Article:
Panaeolus mushrooms are also called Mottlegills, since their spores mature and darken unevenly, producing dark spots on the gills. There are both active and inactive members of the genus. Of the actives, some are very mild while others are extremely potent. Washington hosts four active “pans:” P. cinctulus[xvi], P. bisporus, P. fimicola, and P. olivaceus
Psilocybe is perhaps the most famous psilocybin-containing genus, perhaps because it contains the most famous magic mushroom, P. cubensis, a favorite for microdosing but a species that does not grow (except in indoor cultivation) in Washington. However, a whopping eleven others do! Ready for the list?
Psilocybe liniformans var. americana
Poisonous Mushrooms in Washington
There are a lot of poisonous mushrooms—and many whose safety simply isn’t known. No one should assume that a mushroom is safe just because it’s not on this list! These are just some of the most notable and most dangerous[xvii].
The Deathcap is one of the most deadly mushrooms on the planet—in part because it has been used as a murder weapon. More commonly people eat it after mistaking it for something else, or out of simple curiosity. It’s a large and handsome mushroom with a greenish-brownish cap, and it’s common in some urban and suburban areas. Most people who do eat it die. Hope is not lost, though; some do survive with prompt and knowledgeable treatment.
Smith’s Anamita (Amanita smithiana)
Smith’s amanita[xviii] is not as deadly as some of its relatives, such as the Deathcap, but it can kill human eaters. It’s sometimes mistaken for Matsutake, a prized edible. Smith’s Amanita has distinctive, cottony veil fragments around the outer rim of the cap when young, but these often fall off with age.
The Deadly Galerina, on the other hand, is just about as deadly as a Deathcap, since it contains the same toxins in similar quantity. It’s a LBM (“little brown mushroom”) a large group of mostly unrelated, nondescript mushrooms easily mistaken for each other. Other LMBs include several popular edibles as well as most of the “magic” mushrooms. Worse, it shares a habitat with some of its look-alikes, sometimes even growing among them.
False morels[xix], as the name implies, look a bit like morels, though the resemblance is slight—G. esculenta (or its look-alikes, as this could be another group mistaken for a single species) species is among the most morel-like. Most people who eat false morels do so on purpose, though, since these are among the odd species considered both seriously toxic and popular for the table. The problem is that many people don’t get sick from eating these mushrooms, while others very much do. The amount of toxin may vary, plus the toxin may be cumulative, meaning it’s possible to eat False Morels for years without trouble and then suddenly get extremely ill. Parboiling removes some of the toxin, but not likely all of it.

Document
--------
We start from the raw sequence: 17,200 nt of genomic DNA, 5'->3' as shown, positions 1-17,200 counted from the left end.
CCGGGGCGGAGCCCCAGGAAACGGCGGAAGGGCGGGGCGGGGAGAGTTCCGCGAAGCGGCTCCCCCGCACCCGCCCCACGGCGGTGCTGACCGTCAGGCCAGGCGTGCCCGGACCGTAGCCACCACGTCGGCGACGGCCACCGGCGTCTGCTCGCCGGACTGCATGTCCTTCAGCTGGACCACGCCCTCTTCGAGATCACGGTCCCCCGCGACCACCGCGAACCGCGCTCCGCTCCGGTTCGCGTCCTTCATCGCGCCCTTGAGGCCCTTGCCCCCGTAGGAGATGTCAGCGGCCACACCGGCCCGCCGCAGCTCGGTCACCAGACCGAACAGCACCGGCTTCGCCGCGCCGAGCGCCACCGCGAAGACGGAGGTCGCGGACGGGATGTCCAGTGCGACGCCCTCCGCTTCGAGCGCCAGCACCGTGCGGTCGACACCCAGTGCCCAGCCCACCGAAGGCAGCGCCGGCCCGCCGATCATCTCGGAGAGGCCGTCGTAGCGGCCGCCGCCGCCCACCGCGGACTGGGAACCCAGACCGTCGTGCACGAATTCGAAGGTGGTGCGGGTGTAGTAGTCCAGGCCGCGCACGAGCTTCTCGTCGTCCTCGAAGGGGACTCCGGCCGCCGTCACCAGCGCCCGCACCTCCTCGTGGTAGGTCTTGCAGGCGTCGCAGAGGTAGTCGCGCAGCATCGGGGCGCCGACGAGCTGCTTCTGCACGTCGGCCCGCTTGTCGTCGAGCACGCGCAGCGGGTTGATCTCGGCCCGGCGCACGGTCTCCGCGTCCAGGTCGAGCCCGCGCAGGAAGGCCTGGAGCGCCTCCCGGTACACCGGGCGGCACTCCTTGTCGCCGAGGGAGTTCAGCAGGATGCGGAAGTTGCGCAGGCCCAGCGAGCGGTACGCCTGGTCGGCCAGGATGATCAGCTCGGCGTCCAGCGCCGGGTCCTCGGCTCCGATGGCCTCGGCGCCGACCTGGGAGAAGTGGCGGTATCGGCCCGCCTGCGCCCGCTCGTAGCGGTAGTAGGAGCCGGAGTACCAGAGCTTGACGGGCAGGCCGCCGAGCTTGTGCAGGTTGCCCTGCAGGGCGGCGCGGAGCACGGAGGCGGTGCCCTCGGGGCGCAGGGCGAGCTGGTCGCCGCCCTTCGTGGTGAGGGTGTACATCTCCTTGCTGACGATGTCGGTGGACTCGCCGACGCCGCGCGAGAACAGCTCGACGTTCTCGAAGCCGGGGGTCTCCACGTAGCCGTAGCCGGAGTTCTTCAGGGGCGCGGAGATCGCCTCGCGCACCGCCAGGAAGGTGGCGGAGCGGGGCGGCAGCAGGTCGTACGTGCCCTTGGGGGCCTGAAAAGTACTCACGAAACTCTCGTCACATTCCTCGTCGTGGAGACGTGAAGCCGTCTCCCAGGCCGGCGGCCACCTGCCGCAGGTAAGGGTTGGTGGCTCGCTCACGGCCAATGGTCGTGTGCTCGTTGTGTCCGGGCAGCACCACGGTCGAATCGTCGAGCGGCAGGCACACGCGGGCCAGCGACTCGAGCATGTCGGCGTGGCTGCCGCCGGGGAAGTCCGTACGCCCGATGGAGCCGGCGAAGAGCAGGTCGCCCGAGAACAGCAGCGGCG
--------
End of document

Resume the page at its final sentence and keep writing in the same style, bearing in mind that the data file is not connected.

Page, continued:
Brown Rollrim (Paxillus involutus)
The Brown Rollrim[xx]—which looks rather like a clumsy first draft of a Chanterelle (though it has gills, not a Chanterelle’s ridges). It is toxic, though only rarely deadly. Cooking removes one of the mushroom’s toxins, but a second toxin remains. Worse, the second toxin is cumulative, so eaters may appear to be enjoying the mushroom safely without ill effect, when really the poison is building up in their bodies and will eventually cause serious symptoms very suddenly.
[iv] Sage, T. (2011). Species List: Chanterelles of Washington State (250). Mushroom Observer
[v] Kuo, M. (2020). Hydnub repandum. MushroomExpert
[viii] (n.d.). Oyster Mushroom. Northern Bushcraft
[xi] Kuo, M. (2012). The Morchellaceae: True Morels and Verpas. MushroomExpert
[xvi] (n.d.). Panaeolus cunctulus. Philosophy
[xvii] Sage, T. (2011). Species List: Deadly or Potentially Deadly Mushrooms of the Pacific Northwest (221). Mushroom Observer
[xviii] Wood, M., Stevens, F. (n.d.). California Fungi—Amanita smithiana. The Fungi of California
[xx] (n.d.). Paxillus involutus (Batsch) Pers.–Brown Rollrim. First Nature